- loop: a curve that forms a circle;
- phantom: not real, illusory;
- bursting: snapping, breaking apart violently, turning things upside down;
- snare: a trap with a wire noose set to catch wildlife;
- wire: metal thread;
- ‘the word ‘ear’ is ( ) also prominent in Wintering Out, as the poet describes himself listening in to the language of his original place. He lies ‘with my ear / in this loop of silence’ in ‘Land’ (NC40);
- Heaney’s traveller will carry with him a series of visual and emotional snapshots as he moves to pastures new. In a collection that portrays a poet poised to make changes to his lifestyle (first a sabbatical in America, then within a year of his return much more fundamental moves), this triptych captures the ‘more inward, broody’ mood that Heaney commented on to DOD (124);
(i) 2 stanzas (ll 9+4) in 5 sentences; unrhymed;
copious use of enjambment; past tense describing a walk;
stanza 2 indicates that along the line, Heaney is ready for the next stage, will be Wintering Out;
first person narrator;
traditional pre-decimal measures: ‘perch’, ‘acre;
dual intention: right of way: landowner’s prerogative; person’s freedom to change;
vocabulary of farming traditions includes symbolic ‘cairn’ (man-made monument);
next move uncertain, change essential: ‘ready … anywhere; reinforced by repetition of ‘out’;
(ii) 3 triplets in 2 sentences unrhymed; variable line length of 4-8 syllables;
Rural references; natural products used to build the mannequin/scarecrow figure;
impermanent human presence replaced by country icon/ spirit figure;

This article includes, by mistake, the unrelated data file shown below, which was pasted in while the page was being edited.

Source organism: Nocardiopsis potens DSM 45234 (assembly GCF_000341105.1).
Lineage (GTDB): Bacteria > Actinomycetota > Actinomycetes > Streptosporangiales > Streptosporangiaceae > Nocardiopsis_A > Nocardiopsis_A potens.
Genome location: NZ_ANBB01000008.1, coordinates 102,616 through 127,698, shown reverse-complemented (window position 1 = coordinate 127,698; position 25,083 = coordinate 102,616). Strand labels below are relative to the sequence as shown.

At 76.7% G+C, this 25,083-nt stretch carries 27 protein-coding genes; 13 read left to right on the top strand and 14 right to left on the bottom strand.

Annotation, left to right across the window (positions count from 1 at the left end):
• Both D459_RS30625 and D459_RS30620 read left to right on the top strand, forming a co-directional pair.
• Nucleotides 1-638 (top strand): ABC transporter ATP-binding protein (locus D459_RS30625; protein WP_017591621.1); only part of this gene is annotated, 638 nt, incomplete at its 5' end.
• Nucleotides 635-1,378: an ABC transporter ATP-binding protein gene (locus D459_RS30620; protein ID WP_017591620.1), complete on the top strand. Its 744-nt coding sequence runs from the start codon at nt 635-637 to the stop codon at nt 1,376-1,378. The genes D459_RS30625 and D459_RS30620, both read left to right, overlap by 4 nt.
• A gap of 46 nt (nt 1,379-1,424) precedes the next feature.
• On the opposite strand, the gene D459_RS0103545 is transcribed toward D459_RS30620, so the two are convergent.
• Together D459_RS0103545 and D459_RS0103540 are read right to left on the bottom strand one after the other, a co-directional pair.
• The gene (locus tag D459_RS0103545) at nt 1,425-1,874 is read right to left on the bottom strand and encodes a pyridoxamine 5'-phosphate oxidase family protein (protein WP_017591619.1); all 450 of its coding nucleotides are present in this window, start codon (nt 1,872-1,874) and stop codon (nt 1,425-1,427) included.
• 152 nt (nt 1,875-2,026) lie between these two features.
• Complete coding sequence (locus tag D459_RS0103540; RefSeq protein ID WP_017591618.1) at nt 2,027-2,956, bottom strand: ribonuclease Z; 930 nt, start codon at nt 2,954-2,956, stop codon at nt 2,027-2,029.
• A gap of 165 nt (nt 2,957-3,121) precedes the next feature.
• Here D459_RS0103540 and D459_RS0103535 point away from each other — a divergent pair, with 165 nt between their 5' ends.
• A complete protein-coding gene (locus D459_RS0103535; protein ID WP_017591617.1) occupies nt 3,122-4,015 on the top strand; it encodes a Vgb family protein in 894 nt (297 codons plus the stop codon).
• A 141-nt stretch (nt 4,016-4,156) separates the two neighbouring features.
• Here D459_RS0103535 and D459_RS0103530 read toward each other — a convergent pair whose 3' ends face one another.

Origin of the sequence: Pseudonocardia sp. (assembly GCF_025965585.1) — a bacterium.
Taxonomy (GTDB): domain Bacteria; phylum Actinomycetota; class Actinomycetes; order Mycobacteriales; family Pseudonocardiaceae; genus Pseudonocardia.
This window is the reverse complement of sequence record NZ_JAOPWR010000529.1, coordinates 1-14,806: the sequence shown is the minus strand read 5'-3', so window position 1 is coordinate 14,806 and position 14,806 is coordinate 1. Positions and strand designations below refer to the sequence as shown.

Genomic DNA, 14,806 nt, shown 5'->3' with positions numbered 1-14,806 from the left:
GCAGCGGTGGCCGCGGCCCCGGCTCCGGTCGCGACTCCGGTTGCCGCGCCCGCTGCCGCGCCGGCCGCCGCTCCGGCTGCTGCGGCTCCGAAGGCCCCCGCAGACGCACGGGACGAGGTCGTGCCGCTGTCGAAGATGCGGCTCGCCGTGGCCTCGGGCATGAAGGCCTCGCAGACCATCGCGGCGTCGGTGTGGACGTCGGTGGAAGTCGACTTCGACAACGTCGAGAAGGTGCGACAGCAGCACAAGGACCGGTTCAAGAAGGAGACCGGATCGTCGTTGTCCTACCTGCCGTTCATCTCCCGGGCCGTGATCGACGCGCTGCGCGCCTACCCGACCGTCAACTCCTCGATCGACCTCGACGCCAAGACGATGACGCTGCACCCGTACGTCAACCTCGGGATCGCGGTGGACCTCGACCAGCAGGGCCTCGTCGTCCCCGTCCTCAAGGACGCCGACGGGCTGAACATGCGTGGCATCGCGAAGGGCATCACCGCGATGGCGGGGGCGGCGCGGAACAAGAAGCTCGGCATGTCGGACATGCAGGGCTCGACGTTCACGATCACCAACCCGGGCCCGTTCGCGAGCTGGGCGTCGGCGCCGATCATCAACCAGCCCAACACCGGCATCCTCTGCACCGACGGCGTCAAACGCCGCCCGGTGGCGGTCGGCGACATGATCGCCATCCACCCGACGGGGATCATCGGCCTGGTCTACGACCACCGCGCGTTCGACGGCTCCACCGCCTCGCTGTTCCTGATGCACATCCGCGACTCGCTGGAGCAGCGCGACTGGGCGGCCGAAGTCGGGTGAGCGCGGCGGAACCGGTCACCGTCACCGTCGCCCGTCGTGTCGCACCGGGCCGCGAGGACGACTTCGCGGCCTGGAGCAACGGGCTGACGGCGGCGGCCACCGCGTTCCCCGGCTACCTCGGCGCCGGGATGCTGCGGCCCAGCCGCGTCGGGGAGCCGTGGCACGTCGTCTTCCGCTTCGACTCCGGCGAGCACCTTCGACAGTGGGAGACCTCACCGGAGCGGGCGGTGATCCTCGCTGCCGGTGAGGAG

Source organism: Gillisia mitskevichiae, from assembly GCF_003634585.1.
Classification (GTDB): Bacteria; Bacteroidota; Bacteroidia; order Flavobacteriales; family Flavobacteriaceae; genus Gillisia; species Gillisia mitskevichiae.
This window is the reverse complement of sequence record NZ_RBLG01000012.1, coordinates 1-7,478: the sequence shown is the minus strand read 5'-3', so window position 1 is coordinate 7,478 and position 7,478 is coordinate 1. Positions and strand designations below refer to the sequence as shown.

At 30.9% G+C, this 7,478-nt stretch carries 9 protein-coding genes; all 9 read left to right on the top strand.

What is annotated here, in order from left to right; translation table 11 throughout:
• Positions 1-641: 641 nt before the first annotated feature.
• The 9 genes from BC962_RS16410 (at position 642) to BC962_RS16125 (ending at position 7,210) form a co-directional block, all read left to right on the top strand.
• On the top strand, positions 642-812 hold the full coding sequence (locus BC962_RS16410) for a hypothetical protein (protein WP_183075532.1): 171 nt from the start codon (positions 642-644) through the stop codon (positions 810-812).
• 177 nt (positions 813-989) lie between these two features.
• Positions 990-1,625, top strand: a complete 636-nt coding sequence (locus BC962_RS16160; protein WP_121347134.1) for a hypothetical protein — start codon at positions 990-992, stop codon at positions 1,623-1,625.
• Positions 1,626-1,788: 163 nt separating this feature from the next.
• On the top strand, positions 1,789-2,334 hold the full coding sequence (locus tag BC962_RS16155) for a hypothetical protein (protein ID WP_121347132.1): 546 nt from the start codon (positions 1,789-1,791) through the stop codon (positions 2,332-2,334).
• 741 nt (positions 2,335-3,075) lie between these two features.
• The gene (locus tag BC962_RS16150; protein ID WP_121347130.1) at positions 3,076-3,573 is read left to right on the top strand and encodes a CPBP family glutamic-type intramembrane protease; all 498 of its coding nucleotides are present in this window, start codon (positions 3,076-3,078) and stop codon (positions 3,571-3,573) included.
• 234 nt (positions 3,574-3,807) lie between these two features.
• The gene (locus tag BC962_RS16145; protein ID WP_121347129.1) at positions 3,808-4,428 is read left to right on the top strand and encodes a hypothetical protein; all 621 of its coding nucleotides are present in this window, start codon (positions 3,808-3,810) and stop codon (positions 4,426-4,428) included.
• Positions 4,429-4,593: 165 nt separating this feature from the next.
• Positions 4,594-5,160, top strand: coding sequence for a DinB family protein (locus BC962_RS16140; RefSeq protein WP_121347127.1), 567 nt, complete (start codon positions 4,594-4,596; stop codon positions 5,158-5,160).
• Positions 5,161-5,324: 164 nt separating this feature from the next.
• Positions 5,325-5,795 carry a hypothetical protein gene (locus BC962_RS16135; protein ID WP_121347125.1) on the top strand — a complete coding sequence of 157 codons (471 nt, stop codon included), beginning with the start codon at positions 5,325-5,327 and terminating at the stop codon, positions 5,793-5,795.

choice of female spirit/ figure hints at the Earth Mother fertility figure of many primitive cultures;
inanimate yet alive: ‘gazing out’; more positive use of the preposition ’out’ than in (i) above;
(iii) 6 couplets in a single sentence ;use of colon;
variable line length (4-9 syllables); unrhymed; first person;
synecdoche: ‘pads’ for mammals (rabbit/ hare);
present tense: the poet is still on his land;
conflation of human and animal linked by their common use of ‘sense’ viz sense data reception;
’loop’: pseudo-scientifically silence presented as circular, completing a sense circuit; the ‘ear-ring’ shape of the snare that will kill;
conditional ‘if’ clause;
dream/ reality: ‘expect’ … must not be surprised’;
sound sequence: ‘silence’ > ‘drumming’ > ‘bursting’;
Heaney is a meticulous craftsman using combinations of vowel and consonant to form a poem that is something to be listened to;
- the music of the poem: fourteen assonant strands are woven into the text; Heaney places them grouped within specific areas to create internal rhymes , or reprises them at intervals or threads them through the text.
- alliterative effects allow pulses or beats or soothings or hissings or frictions of consonant sound to modify the assonant melodies:
- the first lines draw together bilabial plosives [p] [b], sibilant [s] sounds and alveolar plosives [d] [t];
- it is well worth teasing out the sound clusters for yourself to admire the poet’s sonic engineering:
- Consonants (with their phonetic symbols) can be classed according to where in the mouth they occur
- Front-of-mouth sounds voiceless bi-labial plosive [p] voiced bi-labial plosive [b]; voiceless labio-dental fricative [f] voiced labio-dental fricative [v]; bi-labial nasal [m]; bilabial continuant [w]
- Behind-the-teeth sounds voiceless alveolar plosive [t] voiced alveolar plosive [d]; voiceless alveolar fricative as in church match [tʃ]; voiced alveolar fricative as in judge age [dʒ]; voiceless dental fricative [θ] as in thin path; voiced dental fricative as in this other [ð]; voiceless alveolar fricative [s] voiced alveolar fricative [z]; continuant [h] alveolar nasal [n] alveolar approximant [l]; alveolar trill [r]; dental ‘y’ [j] as in yet
- Rear-of-mouth sounds voiceless velar plosive [k] voiced velar plosive [g]; voiceless post-alveolar fricative [ʃ] as in ship sure, voiced post- alveolar fricative [ʒ] as in pleasure; palatal nasal [ŋ] as in ring/ anger.